John B. Love (1836-1915), born in Tennessee and raised in Missouri, established a homestead three miles south of Connell in 1900, building a house that was part wood and part sod. He farmed and raised stock. Love had one of the largest families in Connell. He married twice, to Katharine Pharis (1840-1865) and then Permelia Shipman (1843-1919), and raised eight children.

Charles A. Joyce opened a store that at first was not much more than a small shed. He enlarged it into a two-story building. The second floor was used for meetings, religious and educational purposes, and the store occupied the first floor. Joyce purchased a farm three miles south of Connell. He sold his store to William Alexander Campbell (1851-1924), a dry goods merchant who arrived in Connell in 1900 from Illinois by way of Minnesota with his wife Iola Kitchell Baker Campbell (1857-1925) and family. Campbell and his son William Lloyd (1879-1937) renamed the store Campbell Mercantile Company.

Joseph Janosky (1836-1926), from Russia, arrived in 1900 with his family. He built a home and barn, farming wheat on more than 2,000 acres of land.

Dr. H. C. Hall and Emery Troxel (1879-1945) owned the first drugstore in Connell. Hall was the town's first doctor. William Goldbach (1871-?) owned the first blacksmith shop and William Vernarsdale owned the first barber shop.

Railroad service was restored by the Union Pacific Railroad, which took over the station. Seven-year-old Otto E. Olds (1893-1978), who decades later would write a memoir of his pioneer days, arrived in Connell on December 23, 1900, on a passenger train from Nebraska with his mother, aunt, siblings, and cousins. As Otto recalled, his father Robert Lee Olds (1864-1946), who would be a huge contributor to building the town, and his uncle John Edward Olds (1866-1952) arrived several weeks later on January 8, 1901:

"Dad, Uncle Ed, and all our worldly possessions (which consisted of four mules, two cows, a couple of pigs, three dozen chickens, a few household goods, some farming machinery, a narrow-tired wagon which we found useless in the dry Eastern Washington climate -- the wood kept shrinking and the tires wouldn't stay on so we had to invest in an iron-wheeled wagon) came by freight" (Olds, 3).

Tennessee-born Benjamin D. Leonard (1865-?) arrived in Connell on January 1, 1901, and immediately began working as a carpenter and contractor. He took up a homestead north of town. Leonard was widowed twice. After his first wife, Mary A. Dodd, died in 1896, he married Ricina Pickering in 1899, and she died the following year. His two children, one with each wife, were raised by family members.

Charles Forrest Younce (1869-1955), a butcher, owned the first meat market. He made his own bologna, liverwurst, head cheese, and wieners.

First Newspaper and Schools

On September 20, 1901, the Franklin County Register, owned and operated by Edmund Gray Bonney (1873-1935), became Connell's first weekly newspaper. Bonney was born in Cape Girardeau, Missouri. He changed paper's name to the Connell Globe around 1905, and later to the Connell Tribune.

Until 1901, Connell had no public school. In 1900, there were only four school districts in Franklin County, with 87 students enrolled. The Connell School District (known as No. 7) was organized and its boundaries were fixed on July 1, 1901. The first school opened in 1902 in the newly completed German Methodist Church. There were 40 students and the first teacher was Eberhard C. Nagle (1870-1951).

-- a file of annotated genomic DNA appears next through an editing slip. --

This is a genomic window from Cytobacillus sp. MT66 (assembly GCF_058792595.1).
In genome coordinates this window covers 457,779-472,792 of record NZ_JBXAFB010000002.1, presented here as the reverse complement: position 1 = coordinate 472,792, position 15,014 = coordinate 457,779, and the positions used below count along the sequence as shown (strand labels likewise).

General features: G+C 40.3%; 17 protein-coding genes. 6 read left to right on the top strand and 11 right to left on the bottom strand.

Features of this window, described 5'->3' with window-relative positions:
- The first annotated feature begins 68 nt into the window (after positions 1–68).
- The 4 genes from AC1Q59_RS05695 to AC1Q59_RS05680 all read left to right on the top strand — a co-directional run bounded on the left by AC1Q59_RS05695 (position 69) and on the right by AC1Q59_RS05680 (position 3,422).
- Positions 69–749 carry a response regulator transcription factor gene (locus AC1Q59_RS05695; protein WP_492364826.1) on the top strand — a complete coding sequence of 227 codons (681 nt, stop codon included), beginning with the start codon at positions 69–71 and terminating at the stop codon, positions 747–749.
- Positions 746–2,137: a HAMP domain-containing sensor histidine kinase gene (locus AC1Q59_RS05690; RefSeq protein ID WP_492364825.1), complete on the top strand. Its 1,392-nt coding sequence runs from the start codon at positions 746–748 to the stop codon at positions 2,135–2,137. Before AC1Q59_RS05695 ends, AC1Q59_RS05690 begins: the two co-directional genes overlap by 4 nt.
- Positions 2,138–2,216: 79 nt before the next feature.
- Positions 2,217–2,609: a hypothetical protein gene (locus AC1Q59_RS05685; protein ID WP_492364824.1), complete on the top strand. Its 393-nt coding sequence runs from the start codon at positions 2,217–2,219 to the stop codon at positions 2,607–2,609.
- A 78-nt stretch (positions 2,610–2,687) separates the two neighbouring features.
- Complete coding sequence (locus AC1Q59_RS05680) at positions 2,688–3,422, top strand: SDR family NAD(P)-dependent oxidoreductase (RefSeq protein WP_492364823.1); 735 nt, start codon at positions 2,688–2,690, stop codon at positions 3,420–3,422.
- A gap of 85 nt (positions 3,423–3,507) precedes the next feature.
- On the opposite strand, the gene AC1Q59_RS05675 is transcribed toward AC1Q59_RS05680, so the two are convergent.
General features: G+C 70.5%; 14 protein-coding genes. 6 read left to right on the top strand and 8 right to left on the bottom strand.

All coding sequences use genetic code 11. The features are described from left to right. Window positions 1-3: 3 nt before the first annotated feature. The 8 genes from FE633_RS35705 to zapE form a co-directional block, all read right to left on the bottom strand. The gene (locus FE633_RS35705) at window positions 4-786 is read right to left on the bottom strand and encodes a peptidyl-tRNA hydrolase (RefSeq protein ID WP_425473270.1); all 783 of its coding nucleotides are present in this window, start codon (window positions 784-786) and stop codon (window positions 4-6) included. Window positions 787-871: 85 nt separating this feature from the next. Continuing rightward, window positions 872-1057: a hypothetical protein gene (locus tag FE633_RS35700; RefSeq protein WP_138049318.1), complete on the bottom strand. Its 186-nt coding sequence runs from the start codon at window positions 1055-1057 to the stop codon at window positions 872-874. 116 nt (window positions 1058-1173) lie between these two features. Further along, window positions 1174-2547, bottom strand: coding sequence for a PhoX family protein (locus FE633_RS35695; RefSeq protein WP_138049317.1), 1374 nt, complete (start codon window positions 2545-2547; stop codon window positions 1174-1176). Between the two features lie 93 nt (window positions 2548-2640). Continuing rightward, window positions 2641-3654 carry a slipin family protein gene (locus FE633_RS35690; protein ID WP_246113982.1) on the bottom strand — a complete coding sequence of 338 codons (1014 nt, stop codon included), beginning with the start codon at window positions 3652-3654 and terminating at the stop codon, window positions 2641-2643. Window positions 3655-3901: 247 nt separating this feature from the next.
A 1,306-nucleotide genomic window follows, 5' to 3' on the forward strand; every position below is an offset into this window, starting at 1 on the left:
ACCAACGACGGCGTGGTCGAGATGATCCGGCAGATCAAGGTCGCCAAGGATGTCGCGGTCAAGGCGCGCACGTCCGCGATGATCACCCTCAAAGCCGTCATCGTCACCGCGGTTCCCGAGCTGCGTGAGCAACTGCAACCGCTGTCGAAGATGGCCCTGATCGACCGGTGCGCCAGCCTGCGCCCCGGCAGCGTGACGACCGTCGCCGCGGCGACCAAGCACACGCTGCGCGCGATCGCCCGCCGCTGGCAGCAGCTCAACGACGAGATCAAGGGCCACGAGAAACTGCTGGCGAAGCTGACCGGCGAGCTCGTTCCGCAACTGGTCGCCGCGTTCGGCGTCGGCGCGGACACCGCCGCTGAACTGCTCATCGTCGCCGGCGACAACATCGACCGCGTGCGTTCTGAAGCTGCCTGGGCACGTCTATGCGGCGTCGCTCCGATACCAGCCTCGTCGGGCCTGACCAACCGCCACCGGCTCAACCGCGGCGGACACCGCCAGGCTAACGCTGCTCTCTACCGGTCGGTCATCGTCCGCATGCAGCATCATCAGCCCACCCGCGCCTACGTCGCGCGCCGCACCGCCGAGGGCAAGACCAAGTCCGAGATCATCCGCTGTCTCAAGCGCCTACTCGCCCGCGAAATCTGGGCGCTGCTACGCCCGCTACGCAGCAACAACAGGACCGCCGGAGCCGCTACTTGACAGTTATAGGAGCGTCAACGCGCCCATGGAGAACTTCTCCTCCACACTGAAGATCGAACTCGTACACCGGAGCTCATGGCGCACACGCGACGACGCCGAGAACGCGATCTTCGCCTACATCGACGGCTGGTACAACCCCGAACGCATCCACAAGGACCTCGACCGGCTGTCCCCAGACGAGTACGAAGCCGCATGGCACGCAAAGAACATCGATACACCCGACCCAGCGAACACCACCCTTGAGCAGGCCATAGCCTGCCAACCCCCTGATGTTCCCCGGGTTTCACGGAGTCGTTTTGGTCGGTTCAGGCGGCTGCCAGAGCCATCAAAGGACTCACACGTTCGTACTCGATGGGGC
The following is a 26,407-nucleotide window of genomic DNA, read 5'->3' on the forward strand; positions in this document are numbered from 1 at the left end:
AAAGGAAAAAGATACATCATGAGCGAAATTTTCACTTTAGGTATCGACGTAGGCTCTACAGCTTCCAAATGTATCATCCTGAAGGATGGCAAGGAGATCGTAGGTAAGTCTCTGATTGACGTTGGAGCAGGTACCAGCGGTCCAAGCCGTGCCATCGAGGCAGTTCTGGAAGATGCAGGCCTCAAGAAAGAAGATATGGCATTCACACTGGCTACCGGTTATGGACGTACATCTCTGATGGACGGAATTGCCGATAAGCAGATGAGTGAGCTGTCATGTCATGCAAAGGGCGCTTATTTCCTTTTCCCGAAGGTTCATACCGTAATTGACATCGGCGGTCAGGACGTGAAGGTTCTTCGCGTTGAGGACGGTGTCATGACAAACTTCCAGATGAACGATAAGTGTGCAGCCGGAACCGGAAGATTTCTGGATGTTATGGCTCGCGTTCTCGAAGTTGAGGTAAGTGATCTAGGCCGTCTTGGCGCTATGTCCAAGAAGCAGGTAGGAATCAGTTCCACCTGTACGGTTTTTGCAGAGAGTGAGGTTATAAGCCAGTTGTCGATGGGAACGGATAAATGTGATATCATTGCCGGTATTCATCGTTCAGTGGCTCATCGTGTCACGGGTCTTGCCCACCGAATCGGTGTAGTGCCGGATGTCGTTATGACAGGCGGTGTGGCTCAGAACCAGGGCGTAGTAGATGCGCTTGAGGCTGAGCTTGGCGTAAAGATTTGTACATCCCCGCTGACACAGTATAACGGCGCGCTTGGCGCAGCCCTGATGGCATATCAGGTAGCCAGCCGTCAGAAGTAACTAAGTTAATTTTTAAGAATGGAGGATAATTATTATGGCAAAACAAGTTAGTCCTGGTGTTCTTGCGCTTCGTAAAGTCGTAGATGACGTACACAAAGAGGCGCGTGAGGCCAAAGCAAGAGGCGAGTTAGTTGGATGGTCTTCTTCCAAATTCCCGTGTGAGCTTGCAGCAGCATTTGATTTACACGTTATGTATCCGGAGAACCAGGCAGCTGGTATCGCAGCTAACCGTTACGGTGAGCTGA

On August 8, 1902, Connell School District No. 7 purchased a two-acre tract in the southwest corner of the town as the site for a new school building for $2,500 in bonds. The two-story schoolhouse was built in the fall of 1902 by Herman W. Brummond (1873-1936), a farmer and carpenter. Classes began in the spring of 1903. The upper part of the building was used as a gymnasium. Baseball and football were enjoyed by students. The teachers were Jesse E. Ashworth (1878-1964) and Elsie Arabelle Figenbaum Eaton (1882-1958).

The first high-school graduation was held in 1917, for four students. Edward C. Klindworth (1897-1966) was valedictorian. The class of 1924 was the first to graduate from the fully accredited Connell High School.

Banks, Water Supply, and Town Plat

By 1902, most nearby available farm land was taken as homesteads, bought from the railroad, or reserved as school sections. This included land that was usually used only for grazing cattle, sheep and horses.

At the time, most buildings in Connell were unpainted. The streets were dirt rather than paved, with wood-plank sidewalks. But the town boasted several general stores, a hardware store, a blacksmith shop, two hotels, two restaurants, two saloons, a drugstore, a furniture store, three lumber yards, a livery stable, two harness shops, a barber shop, a butcher shop, several lawyers and doctors, a United States land office, and a post office. The dirt streets were filled with goods, farmers and their wagons coming and going.

In May 1902, the Franklin County Bank was incorporated with a capital of $25,000. The only bank in the county at the time, it purchased the Connell townsite. The bank opened for business on June 8, 1902. Officers were President Frederick Mottet and Vice President B. N. Wadsworth, with Miltiades M. Taylor (1852-1930) as cashier.

That October, Herman Sohm was tasked to supply water for the community, but he did not complete the job. On December 6, 1902, the Connell Land and Improvement Company was established, and a month later it took over the work of providing water by drilling a 268-foot well that began pumping on April 17, 1903. A month later on June 19, the Franklin County Register, as quoted in a 1966 manuscript history, reported:

"Every day long strings of farmers' teams have lined up and received loads of pure, sparkling water, and have gone on their way rejoicing. The pump has now been running for a week and there has not been the slightest indication of the supply of water in the well being reduced" (Klindworth, 8).